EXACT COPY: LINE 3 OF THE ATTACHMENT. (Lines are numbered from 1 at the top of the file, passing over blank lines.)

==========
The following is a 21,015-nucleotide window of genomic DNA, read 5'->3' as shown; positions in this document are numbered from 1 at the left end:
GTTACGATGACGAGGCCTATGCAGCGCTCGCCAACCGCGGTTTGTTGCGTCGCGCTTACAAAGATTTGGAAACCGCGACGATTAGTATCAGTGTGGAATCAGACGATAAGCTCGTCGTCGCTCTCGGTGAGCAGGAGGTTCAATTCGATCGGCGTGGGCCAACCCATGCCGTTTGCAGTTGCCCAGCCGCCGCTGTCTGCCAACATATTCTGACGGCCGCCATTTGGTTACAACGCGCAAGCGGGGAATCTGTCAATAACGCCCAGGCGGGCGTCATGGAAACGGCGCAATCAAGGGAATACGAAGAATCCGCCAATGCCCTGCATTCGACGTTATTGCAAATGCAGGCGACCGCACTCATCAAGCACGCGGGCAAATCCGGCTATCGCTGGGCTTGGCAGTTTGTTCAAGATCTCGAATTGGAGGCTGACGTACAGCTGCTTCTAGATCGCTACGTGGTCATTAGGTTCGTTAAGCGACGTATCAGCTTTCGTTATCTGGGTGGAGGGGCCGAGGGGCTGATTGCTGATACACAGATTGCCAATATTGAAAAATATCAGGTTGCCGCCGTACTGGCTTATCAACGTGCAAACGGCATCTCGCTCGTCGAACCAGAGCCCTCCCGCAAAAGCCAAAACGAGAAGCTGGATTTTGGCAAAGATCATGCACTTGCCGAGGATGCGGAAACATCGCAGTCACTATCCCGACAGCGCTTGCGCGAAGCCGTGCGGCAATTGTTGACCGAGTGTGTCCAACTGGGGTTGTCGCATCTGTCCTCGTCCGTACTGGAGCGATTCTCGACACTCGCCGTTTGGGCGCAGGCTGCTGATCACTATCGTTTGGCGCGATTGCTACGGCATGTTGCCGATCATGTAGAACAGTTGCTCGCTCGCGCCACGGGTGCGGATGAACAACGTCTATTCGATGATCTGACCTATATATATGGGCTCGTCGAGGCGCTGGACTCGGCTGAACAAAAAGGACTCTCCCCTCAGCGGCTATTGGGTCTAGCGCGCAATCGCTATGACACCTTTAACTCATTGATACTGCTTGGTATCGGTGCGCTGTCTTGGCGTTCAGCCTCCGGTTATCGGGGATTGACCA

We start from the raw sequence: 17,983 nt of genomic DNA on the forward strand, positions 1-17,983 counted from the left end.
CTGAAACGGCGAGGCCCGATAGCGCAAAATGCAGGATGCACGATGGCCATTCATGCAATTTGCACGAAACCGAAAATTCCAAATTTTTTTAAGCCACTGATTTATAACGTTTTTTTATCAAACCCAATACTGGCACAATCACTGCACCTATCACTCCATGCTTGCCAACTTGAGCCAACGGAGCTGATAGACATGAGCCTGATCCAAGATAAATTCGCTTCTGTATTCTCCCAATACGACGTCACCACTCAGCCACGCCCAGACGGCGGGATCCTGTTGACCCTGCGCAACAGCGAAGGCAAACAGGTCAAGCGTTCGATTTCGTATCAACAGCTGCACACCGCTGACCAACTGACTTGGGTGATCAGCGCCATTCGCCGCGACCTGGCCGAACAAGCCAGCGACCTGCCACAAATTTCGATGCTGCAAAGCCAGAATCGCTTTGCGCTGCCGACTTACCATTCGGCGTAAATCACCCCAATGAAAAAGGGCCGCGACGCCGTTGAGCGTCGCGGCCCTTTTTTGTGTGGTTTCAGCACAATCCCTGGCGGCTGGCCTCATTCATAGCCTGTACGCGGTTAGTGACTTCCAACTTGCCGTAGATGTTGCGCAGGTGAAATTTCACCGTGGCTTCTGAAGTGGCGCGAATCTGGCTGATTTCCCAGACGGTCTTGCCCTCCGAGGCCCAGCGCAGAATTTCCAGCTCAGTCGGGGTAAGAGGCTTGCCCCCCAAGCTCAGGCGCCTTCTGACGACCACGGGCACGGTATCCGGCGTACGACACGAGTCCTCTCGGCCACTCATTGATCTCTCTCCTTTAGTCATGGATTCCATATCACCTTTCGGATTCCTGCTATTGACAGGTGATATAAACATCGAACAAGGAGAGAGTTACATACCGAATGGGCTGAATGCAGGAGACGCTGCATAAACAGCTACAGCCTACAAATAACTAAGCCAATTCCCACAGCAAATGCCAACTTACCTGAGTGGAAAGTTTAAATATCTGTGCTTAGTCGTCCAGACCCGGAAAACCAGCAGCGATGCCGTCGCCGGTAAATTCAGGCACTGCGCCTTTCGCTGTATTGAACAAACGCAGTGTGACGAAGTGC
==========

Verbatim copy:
We start from the raw sequence: 17,983 nt of genomic DNA on the forward strand, positions 1-17,983 counted from the left end.